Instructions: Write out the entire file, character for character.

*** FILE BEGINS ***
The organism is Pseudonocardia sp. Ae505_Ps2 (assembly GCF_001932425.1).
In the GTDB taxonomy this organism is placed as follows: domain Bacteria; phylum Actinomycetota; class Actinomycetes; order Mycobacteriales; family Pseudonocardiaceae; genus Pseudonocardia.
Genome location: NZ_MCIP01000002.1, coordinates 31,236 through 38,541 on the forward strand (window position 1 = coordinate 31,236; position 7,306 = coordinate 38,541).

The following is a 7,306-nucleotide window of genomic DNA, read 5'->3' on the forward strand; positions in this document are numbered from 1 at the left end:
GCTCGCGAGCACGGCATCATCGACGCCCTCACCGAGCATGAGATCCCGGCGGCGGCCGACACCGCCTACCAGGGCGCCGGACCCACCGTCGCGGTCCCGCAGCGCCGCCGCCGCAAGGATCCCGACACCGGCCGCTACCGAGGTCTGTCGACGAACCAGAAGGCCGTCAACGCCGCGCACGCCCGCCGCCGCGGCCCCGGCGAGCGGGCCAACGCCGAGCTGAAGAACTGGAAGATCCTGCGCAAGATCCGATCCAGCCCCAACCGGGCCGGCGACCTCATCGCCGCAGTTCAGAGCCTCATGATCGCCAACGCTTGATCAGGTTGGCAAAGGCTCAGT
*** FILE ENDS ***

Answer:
The organism is Pseudonocardia sp. Ae505_Ps2 (assembly GCF_001932425.1).
In the GTDB taxonomy this organism is placed as follows: domain Bacteria; phylum Actinomycetota; class Actinomycetes; order Mycobacteriales; family Pseudonocardiaceae; genus Pseudonocardia.
Genome location: NZ_MCIP01000002.1, coordinates 31,236 through 38,541 on the forward strand (window position 1 = coordinate 31,236; position 7,306 = coordinate 38,541).

The following is a 7,306-nucleotide window of genomic DNA, read 5'->3' on the forward strand; positions in this document are numbered from 1 at the left end:
GCTCGCGAGCACGGCATCATCGACGCCCTCACCGAGCATGAGATCCCGGCGGCGGCCGACACCGCCTACCAGGGCGCCGGACCCACCGTCGCGGTCCCGCAGCGCCGCCGCCGCAAGGATCCCGACACCGGCCGCTACCGAGGTCTGTCGACGAACCAGAAGGCCGTCAACGCCGCGCACGCCCGCCGCCGCGGCCCCGGCGAGCGGGCCAACGCCGAGCTGAAGAACTGGAAGATCCTGCGCAAGATCCGATCCAGCCCCAACCGGGCCGGCGACCTCATCGCCGCAGTTCAGAGCCTCATGATCGCCAACGCTTGATCAGGTTGGCAAAGGCTCAGT